Human Gene Transfer Experiments
Research involving the deliberate transfer of recombinant or synthetic nucleic acids into human subjects (gene therapy research) requires final approval from both the UNC Institutional Biosafety Committee (IBC) and the Institutional Review Board (IRB). The requirements for IBC review are outlined in Appendix M of NIH Guidelines. Applications for human gene transfer experiments are submitted via email to email@example.com.
NOTE: NIH Guidelines outline specific procedures for clinical trials at initial study sites. In such instances, the initial site’s IBC and IRB must determine whether the study represents novel risks by qualifying for any of the following criteria:
- The protocol uses a new vector, genetic material, or delivery methodology that represents a first-in-human experience, thus presenting an unknown risk; or
- The protocol relies on preclinical safety data that were obtained using a new preclinical model system of unknown and unconfirmed value; or
- The proposed vector, gene construct, or method of delivery is associated with possible toxicities that are not widely known and that may render it difficult for oversight and federal regulatory bodies to evaluate the protocol rigorously.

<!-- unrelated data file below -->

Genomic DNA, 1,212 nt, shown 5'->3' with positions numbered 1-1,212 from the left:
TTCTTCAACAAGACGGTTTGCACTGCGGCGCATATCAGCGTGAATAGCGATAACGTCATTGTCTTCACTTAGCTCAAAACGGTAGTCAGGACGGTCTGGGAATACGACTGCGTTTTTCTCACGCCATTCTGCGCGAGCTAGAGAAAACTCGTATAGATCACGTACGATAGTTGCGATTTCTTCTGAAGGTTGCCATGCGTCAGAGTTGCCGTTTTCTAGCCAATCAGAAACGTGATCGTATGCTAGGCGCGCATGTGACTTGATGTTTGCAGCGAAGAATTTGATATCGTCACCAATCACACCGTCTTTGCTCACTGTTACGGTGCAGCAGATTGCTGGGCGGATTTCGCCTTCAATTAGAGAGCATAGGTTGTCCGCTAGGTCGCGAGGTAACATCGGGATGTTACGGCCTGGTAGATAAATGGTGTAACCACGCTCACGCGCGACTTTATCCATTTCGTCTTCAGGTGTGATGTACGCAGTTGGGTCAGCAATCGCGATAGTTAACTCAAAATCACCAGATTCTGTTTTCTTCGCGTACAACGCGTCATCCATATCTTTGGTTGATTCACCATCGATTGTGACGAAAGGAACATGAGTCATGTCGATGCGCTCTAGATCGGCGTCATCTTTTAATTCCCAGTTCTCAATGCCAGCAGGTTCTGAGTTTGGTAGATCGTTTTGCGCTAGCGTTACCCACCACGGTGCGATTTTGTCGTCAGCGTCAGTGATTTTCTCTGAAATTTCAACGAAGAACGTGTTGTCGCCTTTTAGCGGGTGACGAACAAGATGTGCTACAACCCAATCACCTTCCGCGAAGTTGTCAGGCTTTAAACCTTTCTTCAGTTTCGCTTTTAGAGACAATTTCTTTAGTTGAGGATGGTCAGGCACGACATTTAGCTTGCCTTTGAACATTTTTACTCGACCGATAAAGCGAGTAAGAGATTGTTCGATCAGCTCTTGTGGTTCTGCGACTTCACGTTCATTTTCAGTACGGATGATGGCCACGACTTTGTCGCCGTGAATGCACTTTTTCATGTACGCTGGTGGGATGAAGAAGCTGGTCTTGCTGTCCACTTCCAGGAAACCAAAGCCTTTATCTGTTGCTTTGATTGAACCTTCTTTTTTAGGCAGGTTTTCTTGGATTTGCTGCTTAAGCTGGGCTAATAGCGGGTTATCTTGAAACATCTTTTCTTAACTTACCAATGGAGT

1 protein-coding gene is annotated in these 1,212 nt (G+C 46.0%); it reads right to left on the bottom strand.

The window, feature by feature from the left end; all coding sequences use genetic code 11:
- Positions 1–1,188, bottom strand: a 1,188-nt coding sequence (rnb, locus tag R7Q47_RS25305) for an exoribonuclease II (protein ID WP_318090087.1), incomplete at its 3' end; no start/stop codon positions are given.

If the oversight committees determine the clinical trial does not meet the above criteria, initial approval will be granted with the stipulation of registering the study with the NIH Office of Science Policy. Final approval will be granted once the Investigator provides evidence of having completed the NIH OSP registration process.
If the oversight committees determine the study meets the above criteria, further review will be required by the NIH Recombinant DNA Advisory Committee (RAC). In such instances, approval will be granted after completing the NIH RAC review process.
Human gene transfer protocols approved by the IBC are considered approved by the IBC for the duration of the study provided:
- No protocol amendments involving changes to the recombinant or synthetic nucleic acids (including vectors, gene of interest etc) administered to human subjects have been made.
- No protocol amendments involving changes to the handling of the recombinant or synthetic nucleic acids by UNC employees, including waste disposal, personal protective equipment etc have been made.
If any such changes are made, an amendment must be submitted for review and approval by the IBC.
For assistance, email firstname.lastname@example.org.